The federal government is proposing a temporary fix to an ongoing technological problem that prevents people from signing up for Medicaid directly through the online marketplace serving 36 states. But the original vision of seamless Medicaid enrollment for all consumers will remain elusive indefinitely because of varying levels of readiness among states and the continued inability of the feds to transfer accounts directly to individual Medicaid agencies.
Instead of transferring accounts directly, the Centers for Medicare and Medicaid Services (CMS)—the federal agency operating the insurance exchange in addition to managing the two publicly financed health programs—has been sending state Medicaid agencies digital files containing basic information about visitors to the health exchange who may qualify for the program. That’s required additional outreach from individual agencies to connect with those people, and identifying information has been spotty.
The online marketplace evaluates consumers according to income, sending them to a private plan if they earn too much for Medicaid. The federal government was expecting far more states to create their own exchanges, but so far only 14 and the District of Columbia have created their own systems. The federal health exchange marketplace was supposed to electronically transfer people who qualify for Medicaid to their individual agencies for immediate enrollment. At the same time, people are supposed to be able to visit their Medicaid agencies to sign up electronically and, if they’re found ineligible, be transferred electronically to the federal exchange, where they may qualify for subsidies to defray the cost of private insurance.
The federal government first delayed Medicaid account transfers by a month after the Oct. 1 rollout of the health law before issuing another delay, this one indefinite. Faced with changes to eligibility systems and the technological demands of connecting with the federal exchange, not all state Medicaid agencies can handle seamless electronic enrollment.
The Kaiser Family Foundation surveyed Medicaid directors earlier this year and found most planned to have their eligibility systems updated by the Oct. 1 launch, but 11 states said they wouldn’t be ready until Jan. 1 and four others didn’t respond, according to Eileen Ellis, a consultant with Health Management Associates, which helped conduct Kaiser’s research. Others that said they’d be ready Oct. 1 don’t appear to be ready, she added. Another eight states said they wouldn’t be ready to connect with the federal exchange by Oct. 1 but would by Jan. 1. Three others didn’t respond, and another said it wouldn’t be ready until after January.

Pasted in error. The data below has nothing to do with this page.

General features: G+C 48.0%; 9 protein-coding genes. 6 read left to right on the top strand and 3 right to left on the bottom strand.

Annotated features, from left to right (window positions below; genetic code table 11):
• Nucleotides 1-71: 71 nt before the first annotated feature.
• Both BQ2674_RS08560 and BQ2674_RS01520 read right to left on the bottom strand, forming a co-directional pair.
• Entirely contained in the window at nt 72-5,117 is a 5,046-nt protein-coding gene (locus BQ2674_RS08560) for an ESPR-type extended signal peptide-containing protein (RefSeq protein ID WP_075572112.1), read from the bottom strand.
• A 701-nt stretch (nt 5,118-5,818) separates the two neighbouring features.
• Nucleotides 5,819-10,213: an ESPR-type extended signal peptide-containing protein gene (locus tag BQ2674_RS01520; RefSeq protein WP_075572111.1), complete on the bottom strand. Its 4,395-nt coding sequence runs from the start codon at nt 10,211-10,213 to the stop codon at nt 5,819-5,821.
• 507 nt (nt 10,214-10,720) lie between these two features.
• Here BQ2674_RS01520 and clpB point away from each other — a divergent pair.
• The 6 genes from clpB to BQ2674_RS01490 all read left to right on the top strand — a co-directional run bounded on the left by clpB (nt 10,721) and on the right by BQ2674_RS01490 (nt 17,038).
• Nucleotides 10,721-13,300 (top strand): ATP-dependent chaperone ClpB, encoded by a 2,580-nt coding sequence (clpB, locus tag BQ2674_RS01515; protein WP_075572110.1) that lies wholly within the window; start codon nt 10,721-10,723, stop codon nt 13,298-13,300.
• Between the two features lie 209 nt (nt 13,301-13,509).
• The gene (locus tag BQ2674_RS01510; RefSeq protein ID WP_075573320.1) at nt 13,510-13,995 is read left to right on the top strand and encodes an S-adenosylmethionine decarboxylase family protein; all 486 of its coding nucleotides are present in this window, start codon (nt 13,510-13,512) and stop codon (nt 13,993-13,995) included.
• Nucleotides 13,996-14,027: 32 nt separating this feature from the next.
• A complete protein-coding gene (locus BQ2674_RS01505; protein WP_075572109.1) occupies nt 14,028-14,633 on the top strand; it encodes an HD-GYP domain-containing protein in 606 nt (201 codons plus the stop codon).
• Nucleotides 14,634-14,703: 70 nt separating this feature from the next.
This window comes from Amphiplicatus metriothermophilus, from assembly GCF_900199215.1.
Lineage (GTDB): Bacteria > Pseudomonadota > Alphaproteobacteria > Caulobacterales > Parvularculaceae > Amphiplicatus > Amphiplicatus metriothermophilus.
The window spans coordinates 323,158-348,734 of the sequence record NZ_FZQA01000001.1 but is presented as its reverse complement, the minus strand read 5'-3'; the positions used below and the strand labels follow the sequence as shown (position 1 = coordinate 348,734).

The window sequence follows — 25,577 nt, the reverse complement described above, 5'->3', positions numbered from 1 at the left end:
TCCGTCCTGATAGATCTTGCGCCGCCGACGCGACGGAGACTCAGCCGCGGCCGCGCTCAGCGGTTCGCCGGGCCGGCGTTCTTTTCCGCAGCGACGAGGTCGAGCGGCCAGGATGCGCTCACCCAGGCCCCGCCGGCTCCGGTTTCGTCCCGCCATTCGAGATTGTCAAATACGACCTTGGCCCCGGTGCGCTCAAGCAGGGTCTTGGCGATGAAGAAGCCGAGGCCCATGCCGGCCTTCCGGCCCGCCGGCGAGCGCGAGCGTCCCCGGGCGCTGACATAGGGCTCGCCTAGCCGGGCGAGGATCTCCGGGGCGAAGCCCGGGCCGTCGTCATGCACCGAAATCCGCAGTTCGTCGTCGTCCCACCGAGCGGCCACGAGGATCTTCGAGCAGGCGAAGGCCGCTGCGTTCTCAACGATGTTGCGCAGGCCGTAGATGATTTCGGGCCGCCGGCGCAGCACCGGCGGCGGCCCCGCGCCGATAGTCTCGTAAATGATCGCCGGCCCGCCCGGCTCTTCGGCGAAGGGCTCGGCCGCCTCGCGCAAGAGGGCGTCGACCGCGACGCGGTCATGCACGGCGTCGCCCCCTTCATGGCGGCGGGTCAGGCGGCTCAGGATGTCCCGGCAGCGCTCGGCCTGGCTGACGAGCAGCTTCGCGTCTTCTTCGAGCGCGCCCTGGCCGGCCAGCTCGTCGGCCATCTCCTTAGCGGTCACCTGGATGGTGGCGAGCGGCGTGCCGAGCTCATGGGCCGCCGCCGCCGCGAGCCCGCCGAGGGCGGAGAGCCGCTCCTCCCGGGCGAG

CMS is now offering to send more complete files (with information such as Social Security numbers and dates of birth) that can be sent through enrollment systems for immediate processing. Exactly when CMS will do that and how agencies will be able to process the information hasn’t been made clear, said Matt Salo, executive director of the National Association of Medicaid Directors. Also of concern, Salo added, is the accuracy of the information coming in, especially considering wide-ranging differences in eligibility among the states. “What happens if we come back in three months and it turns out a whole bunch of these people weren’t qualified?” he said. “Will we be penalized? It’s not too much of a stretch to imagine that possibility.”
The hundreds of thousands of people floating through the system without closure on their Medicaid status worries agency directors, who want to get them enrolled before Jan. 1, when people are required to have medical insurance under the Affordable Care Act. Some may show up to a medical facility mistakenly thinking they’re covered.
“It starts becoming a problem the closer you get to January,” said Darin Gordon, Tennessee’s Medicaid director, at a conference last month in Washington, D.C. “When you start getting to December, everybody needs to start thinking about what kind of implications that might cause.”
Regardless of whether a state is expanding Medicaid to childless adults under the new health law, each agency has to update its income eligibility system to a uniform model that more closely resembles what’s listed on a tax return. They also have to provide online enrollment and have the ability to communicate with the federal exchange. Those tasks are necessary for seamless Medicaid enrollment.
Deborah Bachrach, a partner at Manatt Health Solutions and a former New York Medicaid director, noted that states are ramping up staffing and call centers to get people signed up who couldn’t do so electronically. And when people come to an agency and don’t qualify for Medicaid, they’re simply telling them to go to the federal exchange. “Each state’s in a different place, but I wouldn’t say I’m worried,” she said. “There’s a heavy burden on both, on the state’s side to bring the eligibility system up to standard and interface with the federal government, but for the federal government it’s a bigger, more complicated undertaking because it has to accommodate so many state models.”
Although some state-run marketplaces have serious technical problems, state-based exchanges have had far more success with seamless Medicaid enrollment because they don’t need the federal government, Bachrach said.